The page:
By CAPT. DAVE MONTI In Rhode Island and waters south of Cape Cod, cod is king in January. The cod bite off Rhode Island has been good this season with fish at Cox Ledge and even closer in the East Fishing Grounds three miles east of Block Island and at
In Rhode Island and waters south of Cape Cod, cod is king in January.
The cod bite off Rhode Island has been good this season with fish at Cox Ledge and even closer in the East Fishing Grounds three miles east of Block Island and at Shark’s Ledge south of Block Island. The minimum size for cod in Rhode Island and in Massachusetts south of Cape Cod is 22 inches with a catch limit of 10 fish/person/day.
Last week the Francis Fleet Party boat out of Pt. Judith, RI said, “We had a much improved day on the cod grounds. We worked closer to Block Island today and found much better action. You had to pick through the piles of short sea bass but we still managed a decent pick. Some nice codfish and more shorts starting to show up.“
Capt. Rick Bellavance, president of the Rhode Island Party & Charter Boat Association (RIPCBA), said, “The winter cod fishery in Rhode Island can be amazing. The cod will school in shoal water south of Block Island and offer an awesome opportunity to get out on the water during the winter months.”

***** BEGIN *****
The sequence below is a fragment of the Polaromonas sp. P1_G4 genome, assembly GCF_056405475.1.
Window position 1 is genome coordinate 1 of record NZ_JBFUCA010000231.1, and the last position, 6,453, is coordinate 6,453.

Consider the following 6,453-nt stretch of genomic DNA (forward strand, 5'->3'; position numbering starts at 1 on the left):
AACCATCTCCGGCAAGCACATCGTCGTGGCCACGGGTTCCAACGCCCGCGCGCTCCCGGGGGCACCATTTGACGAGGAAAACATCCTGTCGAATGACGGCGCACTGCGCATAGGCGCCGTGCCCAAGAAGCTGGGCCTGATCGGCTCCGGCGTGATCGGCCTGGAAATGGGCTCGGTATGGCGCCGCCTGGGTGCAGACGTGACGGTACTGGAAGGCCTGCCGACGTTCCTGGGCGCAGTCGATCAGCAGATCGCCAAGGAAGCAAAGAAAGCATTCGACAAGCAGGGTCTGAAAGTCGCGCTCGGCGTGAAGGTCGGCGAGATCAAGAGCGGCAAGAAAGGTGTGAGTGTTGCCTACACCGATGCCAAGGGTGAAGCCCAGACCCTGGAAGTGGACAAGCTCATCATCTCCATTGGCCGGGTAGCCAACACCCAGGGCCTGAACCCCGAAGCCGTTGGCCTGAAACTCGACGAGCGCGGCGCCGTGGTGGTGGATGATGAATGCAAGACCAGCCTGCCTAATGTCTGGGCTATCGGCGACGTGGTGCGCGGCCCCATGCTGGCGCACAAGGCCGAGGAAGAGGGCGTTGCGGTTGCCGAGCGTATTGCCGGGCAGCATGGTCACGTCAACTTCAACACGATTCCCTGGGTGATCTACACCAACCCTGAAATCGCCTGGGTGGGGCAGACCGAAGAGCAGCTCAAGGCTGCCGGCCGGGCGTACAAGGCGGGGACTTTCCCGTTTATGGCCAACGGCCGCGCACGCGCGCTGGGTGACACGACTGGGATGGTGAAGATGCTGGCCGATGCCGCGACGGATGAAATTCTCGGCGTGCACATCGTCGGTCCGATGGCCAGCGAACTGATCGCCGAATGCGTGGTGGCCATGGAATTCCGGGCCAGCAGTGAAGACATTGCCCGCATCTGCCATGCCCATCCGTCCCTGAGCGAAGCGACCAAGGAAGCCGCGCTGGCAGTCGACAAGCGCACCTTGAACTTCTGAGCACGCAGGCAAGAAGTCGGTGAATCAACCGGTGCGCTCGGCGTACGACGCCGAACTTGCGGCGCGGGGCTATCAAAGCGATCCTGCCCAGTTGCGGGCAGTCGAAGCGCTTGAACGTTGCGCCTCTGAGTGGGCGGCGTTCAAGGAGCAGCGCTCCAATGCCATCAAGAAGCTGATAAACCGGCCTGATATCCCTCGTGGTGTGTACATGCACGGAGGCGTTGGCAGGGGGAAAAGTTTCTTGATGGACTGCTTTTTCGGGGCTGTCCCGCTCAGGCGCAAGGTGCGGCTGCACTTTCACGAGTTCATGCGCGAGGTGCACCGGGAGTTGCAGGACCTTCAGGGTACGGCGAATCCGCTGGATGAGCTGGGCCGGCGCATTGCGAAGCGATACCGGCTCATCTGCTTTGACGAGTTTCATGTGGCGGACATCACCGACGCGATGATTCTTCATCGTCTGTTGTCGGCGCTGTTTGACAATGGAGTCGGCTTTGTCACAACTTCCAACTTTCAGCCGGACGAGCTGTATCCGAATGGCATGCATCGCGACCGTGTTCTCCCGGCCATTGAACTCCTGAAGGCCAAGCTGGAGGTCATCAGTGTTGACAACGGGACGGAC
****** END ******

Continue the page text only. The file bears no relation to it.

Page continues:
Few private boats are still in the water in January but in Rhode Island three party boats and a handful of charter boast fish throughout the winter for cod. In recent years I have in the winter on some of these boats with good success.
Cod are bottom fish that are basically lazy. They are not aggressively hunting, they pretty much stay on the bottom, often near structure (underwater wrecks, rock piles, holes, humps and drop offs), waiting for prey (cod like to feed on maceral and herring) to come by. So you have to go to where the cod are to catch them. They are not likely going to come to you.
Capt. Rusty Benn of the Seven B’s party boat said, “Winter cod fishing has been pretty good. The cod have been left alone most of the season up as anglers are targeting different species so we find them pretty regularly right around Block Island in December and January. We like to fish an open bottom near structure. One of the biggest problems are dogfish.”